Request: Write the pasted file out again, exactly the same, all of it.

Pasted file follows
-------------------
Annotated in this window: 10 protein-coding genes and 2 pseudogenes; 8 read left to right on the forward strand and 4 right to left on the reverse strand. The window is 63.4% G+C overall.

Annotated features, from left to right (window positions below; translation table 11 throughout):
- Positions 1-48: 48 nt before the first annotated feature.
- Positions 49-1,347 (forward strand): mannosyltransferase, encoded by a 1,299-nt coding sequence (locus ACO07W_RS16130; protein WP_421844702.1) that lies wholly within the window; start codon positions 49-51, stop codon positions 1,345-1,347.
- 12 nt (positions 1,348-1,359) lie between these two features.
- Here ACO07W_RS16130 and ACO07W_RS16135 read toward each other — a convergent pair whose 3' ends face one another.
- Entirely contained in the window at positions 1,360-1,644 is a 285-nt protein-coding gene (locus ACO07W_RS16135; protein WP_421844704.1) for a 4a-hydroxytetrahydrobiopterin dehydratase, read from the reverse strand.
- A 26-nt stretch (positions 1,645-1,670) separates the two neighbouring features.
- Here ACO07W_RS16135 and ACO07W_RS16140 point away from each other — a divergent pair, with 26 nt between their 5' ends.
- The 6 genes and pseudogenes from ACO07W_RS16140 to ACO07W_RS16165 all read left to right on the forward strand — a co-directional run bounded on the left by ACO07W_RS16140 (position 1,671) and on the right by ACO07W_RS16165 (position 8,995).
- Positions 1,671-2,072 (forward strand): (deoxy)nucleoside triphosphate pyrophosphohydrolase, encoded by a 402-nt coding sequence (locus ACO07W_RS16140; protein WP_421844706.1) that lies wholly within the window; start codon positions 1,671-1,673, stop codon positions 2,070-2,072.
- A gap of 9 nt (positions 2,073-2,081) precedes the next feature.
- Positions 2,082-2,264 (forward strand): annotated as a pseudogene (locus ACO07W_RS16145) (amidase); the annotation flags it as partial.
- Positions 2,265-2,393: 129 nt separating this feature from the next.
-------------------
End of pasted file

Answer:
Annotated in this window: 10 protein-coding genes and 2 pseudogenes; 8 read left to right on the forward strand and 4 right to left on the reverse strand. The window is 63.4% G+C overall.

Annotated features, from left to right (window positions below; translation table 11 throughout):
- Positions 1-48: 48 nt before the first annotated feature.
- Positions 49-1,347 (forward strand): mannosyltransferase, encoded by a 1,299-nt coding sequence (locus ACO07W_RS16130; protein WP_421844702.1) that lies wholly within the window; start codon positions 49-51, stop codon positions 1,345-1,347.
- 12 nt (positions 1,348-1,359) lie between these two features.
- Here ACO07W_RS16130 and ACO07W_RS16135 read toward each other — a convergent pair whose 3' ends face one another.
- Entirely contained in the window at positions 1,360-1,644 is a 285-nt protein-coding gene (locus ACO07W_RS16135; protein WP_421844704.1) for a 4a-hydroxytetrahydrobiopterin dehydratase, read from the reverse strand.
- A 26-nt stretch (positions 1,645-1,670) separates the two neighbouring features.
- Here ACO07W_RS16135 and ACO07W_RS16140 point away from each other — a divergent pair, with 26 nt between their 5' ends.
- The 6 genes and pseudogenes from ACO07W_RS16140 to ACO07W_RS16165 all read left to right on the forward strand — a co-directional run bounded on the left by ACO07W_RS16140 (position 1,671) and on the right by ACO07W_RS16165 (position 8,995).
- Positions 1,671-2,072 (forward strand): (deoxy)nucleoside triphosphate pyrophosphohydrolase, encoded by a 402-nt coding sequence (locus ACO07W_RS16140; protein WP_421844706.1) that lies wholly within the window; start codon positions 1,671-1,673, stop codon positions 2,070-2,072.
- A gap of 9 nt (positions 2,073-2,081) precedes the next feature.
- Positions 2,082-2,264 (forward strand): annotated as a pseudogene (locus ACO07W_RS16145) (amidase); the annotation flags it as partial.
- Positions 2,265-2,393: 129 nt separating this feature from the next.